The Moon is a natural satellite and Earth’s closest neighbor. As surprising as it may seem, these two celestial bodies differ greatly in temperature. Investigating their exact values can be critical in planning future missions.
According to NASA experts, when the moon shines with sunlight, the temperature at the equator can reach 120 degrees Celsius (250 degrees Fahrenheit). When the moon is not illuminated by the sun, the temperature can reach -130 degrees Celsius (-208 degrees Fahrenheit). Moreover, in some places near the poles, the temperature can drop even more: up to -253 °C (-424 °F).
One reason for these extreme temperature differences is the fact that the Moon does not have an atmosphere that can insulate heat.
NASA’s Lunar Reconnaissance Orbiter (LRO) provides the best knowledge of the moon’s temperature. The mission began in 2009, and one instrument – the Lunar Diviner radiometer – has become pivotal to understanding the lunar climate.
Why is it so important
There are various benefits to knowing the temperature of our natural satellite in a particular location. For example, astronomers who study the topography of the moon can learn more about the amount of rock in different regions of the moon by knowing the temperature of the region. As explained by NASA, all because these objects heat and cool for a longer time than lunar soil (the regolith), which allows scientists to identify particularly extreme regions, regardless of their location.
Latitude plays an important role because only the moon’s poles are absent from the sun’s axis of sunlight. These areas are riddled with non-corrosive pits and cracks that create permanent shadows (PSR). The lack of sunlight to heat them makes the temperature very low here.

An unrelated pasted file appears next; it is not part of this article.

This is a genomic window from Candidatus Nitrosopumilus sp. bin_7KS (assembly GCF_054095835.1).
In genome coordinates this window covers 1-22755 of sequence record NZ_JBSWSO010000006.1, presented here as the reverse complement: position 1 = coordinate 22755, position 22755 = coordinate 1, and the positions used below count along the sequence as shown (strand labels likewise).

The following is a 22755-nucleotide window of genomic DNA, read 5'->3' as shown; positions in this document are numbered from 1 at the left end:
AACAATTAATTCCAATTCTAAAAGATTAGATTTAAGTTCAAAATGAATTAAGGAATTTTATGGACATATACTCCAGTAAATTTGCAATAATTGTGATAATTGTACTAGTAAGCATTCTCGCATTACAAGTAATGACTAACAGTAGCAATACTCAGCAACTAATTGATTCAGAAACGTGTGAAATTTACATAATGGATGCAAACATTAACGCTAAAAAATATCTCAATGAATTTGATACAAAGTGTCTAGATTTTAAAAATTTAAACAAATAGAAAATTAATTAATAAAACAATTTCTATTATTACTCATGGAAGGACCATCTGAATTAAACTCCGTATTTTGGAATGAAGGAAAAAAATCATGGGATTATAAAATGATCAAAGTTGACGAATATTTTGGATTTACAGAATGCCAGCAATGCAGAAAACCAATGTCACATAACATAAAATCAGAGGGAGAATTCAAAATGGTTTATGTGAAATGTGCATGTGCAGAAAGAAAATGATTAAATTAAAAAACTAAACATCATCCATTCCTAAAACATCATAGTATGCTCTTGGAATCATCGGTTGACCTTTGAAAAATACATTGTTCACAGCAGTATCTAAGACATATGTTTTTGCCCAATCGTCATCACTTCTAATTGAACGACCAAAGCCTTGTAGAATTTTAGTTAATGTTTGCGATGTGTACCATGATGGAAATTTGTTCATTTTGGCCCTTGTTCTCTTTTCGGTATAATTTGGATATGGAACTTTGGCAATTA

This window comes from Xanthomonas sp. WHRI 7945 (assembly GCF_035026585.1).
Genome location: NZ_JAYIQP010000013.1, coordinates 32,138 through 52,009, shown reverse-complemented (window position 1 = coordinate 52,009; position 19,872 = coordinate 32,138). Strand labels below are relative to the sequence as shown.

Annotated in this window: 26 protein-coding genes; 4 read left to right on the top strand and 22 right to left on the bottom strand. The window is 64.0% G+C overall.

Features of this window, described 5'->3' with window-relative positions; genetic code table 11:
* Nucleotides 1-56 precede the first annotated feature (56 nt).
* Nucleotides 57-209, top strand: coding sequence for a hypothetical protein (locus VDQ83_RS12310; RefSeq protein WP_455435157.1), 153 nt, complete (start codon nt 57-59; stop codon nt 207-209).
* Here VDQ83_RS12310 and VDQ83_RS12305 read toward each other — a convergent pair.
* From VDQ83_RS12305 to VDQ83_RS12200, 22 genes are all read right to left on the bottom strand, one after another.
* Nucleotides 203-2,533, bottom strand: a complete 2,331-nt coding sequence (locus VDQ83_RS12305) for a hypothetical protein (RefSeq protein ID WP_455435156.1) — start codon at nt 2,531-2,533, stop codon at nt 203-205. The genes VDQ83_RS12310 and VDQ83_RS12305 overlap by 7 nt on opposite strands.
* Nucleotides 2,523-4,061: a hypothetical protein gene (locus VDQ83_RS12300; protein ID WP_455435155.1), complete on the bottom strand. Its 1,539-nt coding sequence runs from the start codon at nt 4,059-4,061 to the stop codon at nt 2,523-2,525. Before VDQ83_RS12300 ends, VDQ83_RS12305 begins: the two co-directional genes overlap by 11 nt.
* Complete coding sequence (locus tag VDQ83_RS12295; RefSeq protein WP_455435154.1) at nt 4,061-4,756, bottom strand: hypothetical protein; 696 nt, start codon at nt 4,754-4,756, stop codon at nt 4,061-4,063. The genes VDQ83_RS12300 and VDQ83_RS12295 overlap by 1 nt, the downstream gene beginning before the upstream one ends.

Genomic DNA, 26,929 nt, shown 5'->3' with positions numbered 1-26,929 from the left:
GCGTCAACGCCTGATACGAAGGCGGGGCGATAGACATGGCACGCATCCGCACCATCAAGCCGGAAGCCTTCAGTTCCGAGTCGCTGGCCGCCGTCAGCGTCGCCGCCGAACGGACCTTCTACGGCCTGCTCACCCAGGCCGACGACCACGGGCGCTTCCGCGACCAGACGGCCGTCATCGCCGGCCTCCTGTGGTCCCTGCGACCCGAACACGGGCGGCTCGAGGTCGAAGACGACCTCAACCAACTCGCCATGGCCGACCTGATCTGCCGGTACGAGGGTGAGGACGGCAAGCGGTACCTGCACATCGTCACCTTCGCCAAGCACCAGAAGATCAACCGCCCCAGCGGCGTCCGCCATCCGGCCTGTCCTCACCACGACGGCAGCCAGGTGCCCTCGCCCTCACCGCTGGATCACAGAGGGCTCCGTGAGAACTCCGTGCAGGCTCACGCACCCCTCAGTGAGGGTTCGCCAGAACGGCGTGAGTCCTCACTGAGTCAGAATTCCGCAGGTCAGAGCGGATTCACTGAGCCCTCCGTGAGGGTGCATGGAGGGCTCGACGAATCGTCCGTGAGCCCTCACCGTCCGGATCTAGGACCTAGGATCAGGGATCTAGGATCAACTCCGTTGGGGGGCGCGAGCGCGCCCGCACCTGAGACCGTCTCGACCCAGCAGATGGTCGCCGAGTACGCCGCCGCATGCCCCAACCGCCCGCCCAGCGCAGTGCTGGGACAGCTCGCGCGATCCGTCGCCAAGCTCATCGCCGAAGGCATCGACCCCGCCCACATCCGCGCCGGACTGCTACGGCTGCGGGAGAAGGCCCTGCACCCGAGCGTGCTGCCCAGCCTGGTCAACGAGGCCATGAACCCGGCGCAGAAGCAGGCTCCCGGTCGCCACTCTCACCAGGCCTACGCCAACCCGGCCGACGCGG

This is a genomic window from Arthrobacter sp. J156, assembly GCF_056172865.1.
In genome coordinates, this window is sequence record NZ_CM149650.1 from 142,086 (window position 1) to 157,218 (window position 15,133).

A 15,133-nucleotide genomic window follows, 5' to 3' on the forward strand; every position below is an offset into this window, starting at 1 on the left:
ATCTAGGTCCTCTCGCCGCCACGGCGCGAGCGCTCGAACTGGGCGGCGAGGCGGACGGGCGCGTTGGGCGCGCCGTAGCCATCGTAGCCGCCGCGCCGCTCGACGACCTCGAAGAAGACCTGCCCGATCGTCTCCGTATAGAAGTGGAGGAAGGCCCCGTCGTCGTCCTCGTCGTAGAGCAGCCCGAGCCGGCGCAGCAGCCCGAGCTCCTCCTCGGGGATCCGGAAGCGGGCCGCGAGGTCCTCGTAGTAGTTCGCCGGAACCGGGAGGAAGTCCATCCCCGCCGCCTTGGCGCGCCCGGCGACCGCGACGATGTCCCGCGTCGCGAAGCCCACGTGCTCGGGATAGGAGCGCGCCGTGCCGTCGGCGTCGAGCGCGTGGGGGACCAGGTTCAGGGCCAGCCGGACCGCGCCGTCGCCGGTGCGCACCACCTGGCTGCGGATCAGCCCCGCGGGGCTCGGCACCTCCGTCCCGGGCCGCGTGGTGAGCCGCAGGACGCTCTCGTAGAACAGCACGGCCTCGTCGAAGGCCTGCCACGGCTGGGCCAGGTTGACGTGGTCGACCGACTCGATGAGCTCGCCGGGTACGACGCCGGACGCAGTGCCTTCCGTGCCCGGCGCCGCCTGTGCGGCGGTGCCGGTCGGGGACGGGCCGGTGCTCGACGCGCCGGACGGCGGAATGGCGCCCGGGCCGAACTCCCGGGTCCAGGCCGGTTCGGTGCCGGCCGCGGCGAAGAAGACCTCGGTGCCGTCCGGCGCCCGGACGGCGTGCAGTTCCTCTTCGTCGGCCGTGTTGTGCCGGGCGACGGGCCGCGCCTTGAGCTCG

Another important reason for researchers’ interest in lunar temperature is the planned reactivation of manned lunar missions under the Artemis program.
It is important for space agencies that astronauts return to the lunar surface. Rather than short visits, as was the case with the Apollo program, Artemis concepts tend to be based on the constant presence of humans on our satellite. This will be possible thanks to the presence of a space base on the Moon or in its orbit. That’s why researchers must find a place that ensures astronauts’ survival and access to raw materials in the form of lunar ice for fuel production. NASA’s upcoming mission – Volatile Substance Investigative Polar Expedition (VIPER) is to help assess these opportunities.
In shaded areas, the temperature is often cold enough for ice to form. Scientists expect it to be so cold that water will freeze for billions of years.
They want more research
According to scientists, the environment of the moon still holds many secrets. More years of research are required to comprehensively study the temperature on the Moon. It would be easier to operate and measure the temperature directly on the entire surface of the satellite (the LRO probe acquires data by operating from orbit around the poles), but sending a large number of instruments takes time.
Meanwhile, LRO has already been collecting data for more than a decade. For researchers, this is a good enough start to trying to understand the details of the moon’s temperature.
Main image source: Lick Observatory / European Space Agency / Hubble
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